Tuesday, March 22, 2016

You only have to know one thing: You can learn anything

If you've ever taken a math class before, chances are you've seen a video that looks like this:

These videos are a part of the calculus series at Khan Academy, the non-profit educational organization that produces highly popular short lectures in the form of YouTube videos. These lectures - which now include lessons in everything from medicine and computer programming to art history and entrepreneurship - have reached millions of people all over the world. The organization's slogan is, "You only have to know one thing: You can learn anything." 

The man behind the magic, Salman "Sal" Khan, was a former hedge fund analyst when he posted his first video in 2006. As stated in Creativity, Intelligence and Personality by Frank Barron and David M. Harrington, "The aha! comes when the process reaches a conclusion." Khan's aha! moment came about while we was tutoring his cousins, who lived in New Orleans, from Boston by posting YouTube videos they could use for review. He says that he recognized something profound when "they told me that they preferred me on YouTube than in person." Now, with over 2,200 videos and 762 million views, his creative insight has allowed him to transform education as we know it on the global scale.

In the Handbook of Creativity, Mary Ann Collins and Teresa Amabile discuss the distinction between intrinsic and extrinsic motivation in relation to creativity. Many believe that greater creativity would result if a person was primarily intrinsically motivated to do a task (Crutchfield, 1962). There is no doubt that Khan was intrinsically motivated when deciding to create Khan Academy. He quit his day job and poured his energy into the organization, with a vision for what he realized could lead to "a global one-world classroom." His lack of conventionality, along with his intellect and vision for change are perhaps the result of an inner drive to pursue this "craft."

Although Khan's vision - which would be fulfilled by this online breakthrough - has been criticized by educators as an example of "technology replacing teachers." In response, he says, "I want to be clear: we don't view this as a complete math education...it frees up time for the simulations, for the games, for the mechanics, for the robot-building, for the estimating how high that hill is based on its shadow." In fact, Khan Academy has actually allowed teachers across the country to flip the classroom - assigning videos as lectures for homework, and completing what would have otherwise been assigned as homework in the classroom, allowing for more teacher and peer interaction, further "humanizing" the classroom.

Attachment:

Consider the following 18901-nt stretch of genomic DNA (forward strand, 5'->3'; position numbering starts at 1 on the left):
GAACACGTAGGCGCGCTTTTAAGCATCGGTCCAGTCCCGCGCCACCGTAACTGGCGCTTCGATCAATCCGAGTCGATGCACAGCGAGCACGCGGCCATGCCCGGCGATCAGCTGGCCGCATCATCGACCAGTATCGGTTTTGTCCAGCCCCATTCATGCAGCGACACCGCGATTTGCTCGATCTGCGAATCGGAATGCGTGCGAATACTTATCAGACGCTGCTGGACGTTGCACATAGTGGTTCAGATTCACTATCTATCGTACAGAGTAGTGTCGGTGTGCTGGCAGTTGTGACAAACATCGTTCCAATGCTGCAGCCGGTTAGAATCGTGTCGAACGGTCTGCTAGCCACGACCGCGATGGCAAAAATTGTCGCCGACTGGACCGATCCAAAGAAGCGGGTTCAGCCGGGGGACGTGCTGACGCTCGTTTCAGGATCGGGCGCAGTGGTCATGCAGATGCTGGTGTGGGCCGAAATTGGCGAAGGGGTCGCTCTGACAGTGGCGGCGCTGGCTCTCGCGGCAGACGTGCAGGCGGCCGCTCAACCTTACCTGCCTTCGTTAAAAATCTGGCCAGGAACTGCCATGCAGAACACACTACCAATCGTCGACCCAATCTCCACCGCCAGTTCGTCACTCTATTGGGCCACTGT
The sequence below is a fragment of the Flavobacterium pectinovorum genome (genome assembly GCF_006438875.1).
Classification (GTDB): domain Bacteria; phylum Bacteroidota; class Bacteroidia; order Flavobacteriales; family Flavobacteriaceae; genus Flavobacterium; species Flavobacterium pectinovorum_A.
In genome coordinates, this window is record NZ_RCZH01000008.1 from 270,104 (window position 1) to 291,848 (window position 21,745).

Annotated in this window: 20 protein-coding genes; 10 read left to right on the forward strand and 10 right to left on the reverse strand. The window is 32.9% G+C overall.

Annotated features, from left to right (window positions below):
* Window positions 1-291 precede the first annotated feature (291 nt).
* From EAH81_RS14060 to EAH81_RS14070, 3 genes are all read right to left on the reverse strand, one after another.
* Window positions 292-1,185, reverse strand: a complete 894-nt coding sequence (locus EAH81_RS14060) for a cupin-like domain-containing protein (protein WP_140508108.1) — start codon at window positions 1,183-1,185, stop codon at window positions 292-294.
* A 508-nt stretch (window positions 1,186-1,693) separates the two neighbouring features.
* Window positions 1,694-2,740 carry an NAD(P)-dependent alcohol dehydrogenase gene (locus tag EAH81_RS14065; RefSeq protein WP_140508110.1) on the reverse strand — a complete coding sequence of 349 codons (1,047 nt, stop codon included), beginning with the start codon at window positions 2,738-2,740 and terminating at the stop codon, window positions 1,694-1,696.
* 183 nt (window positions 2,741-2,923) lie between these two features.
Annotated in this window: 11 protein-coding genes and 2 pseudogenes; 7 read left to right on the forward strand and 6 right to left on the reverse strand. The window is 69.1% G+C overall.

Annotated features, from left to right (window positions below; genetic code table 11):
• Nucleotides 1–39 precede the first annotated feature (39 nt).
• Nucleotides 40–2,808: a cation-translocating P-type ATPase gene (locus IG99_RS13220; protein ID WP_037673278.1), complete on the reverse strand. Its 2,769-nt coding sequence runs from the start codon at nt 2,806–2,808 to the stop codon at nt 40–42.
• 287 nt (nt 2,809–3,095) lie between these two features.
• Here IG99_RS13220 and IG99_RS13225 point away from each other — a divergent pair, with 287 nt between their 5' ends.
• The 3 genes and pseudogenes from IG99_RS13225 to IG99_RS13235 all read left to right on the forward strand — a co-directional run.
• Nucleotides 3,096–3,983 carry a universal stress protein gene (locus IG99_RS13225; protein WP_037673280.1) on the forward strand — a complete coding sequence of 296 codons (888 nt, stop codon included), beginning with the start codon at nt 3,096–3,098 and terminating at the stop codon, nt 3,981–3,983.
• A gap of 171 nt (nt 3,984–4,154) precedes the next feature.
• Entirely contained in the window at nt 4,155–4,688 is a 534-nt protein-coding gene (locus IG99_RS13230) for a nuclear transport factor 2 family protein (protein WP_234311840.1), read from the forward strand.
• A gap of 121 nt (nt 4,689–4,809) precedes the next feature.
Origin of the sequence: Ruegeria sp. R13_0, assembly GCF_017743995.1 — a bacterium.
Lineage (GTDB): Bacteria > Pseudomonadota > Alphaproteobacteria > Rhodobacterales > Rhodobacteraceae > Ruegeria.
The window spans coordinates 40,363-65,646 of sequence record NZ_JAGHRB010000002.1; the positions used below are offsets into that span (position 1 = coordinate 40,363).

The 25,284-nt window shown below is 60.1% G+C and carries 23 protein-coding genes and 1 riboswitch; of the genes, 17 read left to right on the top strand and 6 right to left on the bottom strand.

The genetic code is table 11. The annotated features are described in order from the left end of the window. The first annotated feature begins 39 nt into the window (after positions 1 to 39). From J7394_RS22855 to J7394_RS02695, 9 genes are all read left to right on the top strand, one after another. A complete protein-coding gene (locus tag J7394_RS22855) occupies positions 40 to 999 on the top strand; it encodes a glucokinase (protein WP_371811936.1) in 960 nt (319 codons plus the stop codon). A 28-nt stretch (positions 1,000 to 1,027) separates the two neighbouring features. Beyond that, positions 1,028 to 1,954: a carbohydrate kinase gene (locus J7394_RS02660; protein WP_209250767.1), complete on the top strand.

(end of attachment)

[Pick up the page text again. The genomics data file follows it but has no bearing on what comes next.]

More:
From young boys and girls who must provide for their families and cannot attend school, to adults who are continuing their education, Sal Khan's videos - and ultimately his creativity - have allowed individuals all over the world to realize that they really can learn anything.


Barron, F., & Harrington, D. (1981). Creativity, Intelligence, and Personality. 
Collins, M. A., & Amabile, T. M. (1999). Motivation and creativity. In Robert J. Sternberg (Ed.) Handbook of Creativity.New York: Cambridge University Press.


  1. I loved this blog post because I definitely have seen my fare share of Khan Academy videos. Many a times when I didn't understand my homework in high school or I just wanted to review, I would hop on Khan Academy's website. I found it interesting that his cousin preferred the videos to Sal teaching in person. I would actually agree because I would always pause the videos and go back to hear the explanation repeated one more time. During class, there might be times when I don't understand one section of the material that builds off another and then I stop paying attention. With Khan Academy's videos, I was able to rewind and continue to learn without being disengaged. I owe Sal many successfully completed homework assignments!

  2. I am a huge fan of Khan Academy. I have used it many times throughout high school and college to help myself in understanding certain topics in challenging classes, for standardized test prep, and also just for the sake of expanding my knowledge on subjects that I don't learn in school. What I find most interesting is the idea of "flipping the classroom". I have experienced this type of learning twice in my life. Once in high school for an anatomy class and once in college for a physics class. Although it is very unorthodox, I really enjoy learning this way. It definitely enhances teacher-student communication, in my opinion. It is a very innovative way of teaching and I hope it continues to spread to schools all over the world.

  3. I found it ironic that I saw this article after watching a Khan Academy video. I personally use Khan Academy for most of all my science classes. His videos are not only informational, but they are also engaging and color coded! Just like many people, I started using Khan Academy for math videos but eventually expanded to other fields. It is even more impressive that the organization, even after hiring new teachers and members, is free and is solely run through donations ! I think it really shows how dedicated he is to changing the world through free education. It is amazing how habituated the students have become to his website through frequent use. At least for me, it is hard to imagine doing well in some of my classes without the assistance of Sal and his pals. Great article on something most students take for granted!


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